Perception of the content of human rights law is nowadays inevitably moulded by the Convention and its adjectival law. However, the Convention does not purport to deal exclusively with every issue that might be thought to be a matter of human rights and freedoms. In particular, it is broadly concerned with personal integrity (protection of life, liberty, personal security, privacy and property; freedom of conscience, expression and assembly, etc.) rather than with interaction between persons, which is the essence of commercial law.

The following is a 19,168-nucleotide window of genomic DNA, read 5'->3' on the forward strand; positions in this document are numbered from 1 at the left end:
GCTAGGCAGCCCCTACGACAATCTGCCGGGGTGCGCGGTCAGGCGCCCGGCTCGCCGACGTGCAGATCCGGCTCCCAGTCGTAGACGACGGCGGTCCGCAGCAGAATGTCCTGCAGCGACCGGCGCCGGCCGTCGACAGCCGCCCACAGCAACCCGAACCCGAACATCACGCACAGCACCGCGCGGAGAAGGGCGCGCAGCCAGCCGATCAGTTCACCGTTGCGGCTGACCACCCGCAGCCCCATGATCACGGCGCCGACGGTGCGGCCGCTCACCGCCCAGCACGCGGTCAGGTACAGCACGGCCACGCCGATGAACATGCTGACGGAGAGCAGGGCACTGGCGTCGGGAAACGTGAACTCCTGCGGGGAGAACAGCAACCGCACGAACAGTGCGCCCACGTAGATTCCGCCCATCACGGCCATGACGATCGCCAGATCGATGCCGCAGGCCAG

Entitlement to Convention rights has been held to extend beyond human beings, in particular, to non-natural, corporate persons, who constitute the principal group of persons who are engaged – and created to be engaged – in commercial activities. Thus, companies are regarded as having human rights. The same is true of state trading organisations which operate on a commercial basis independently of their government.
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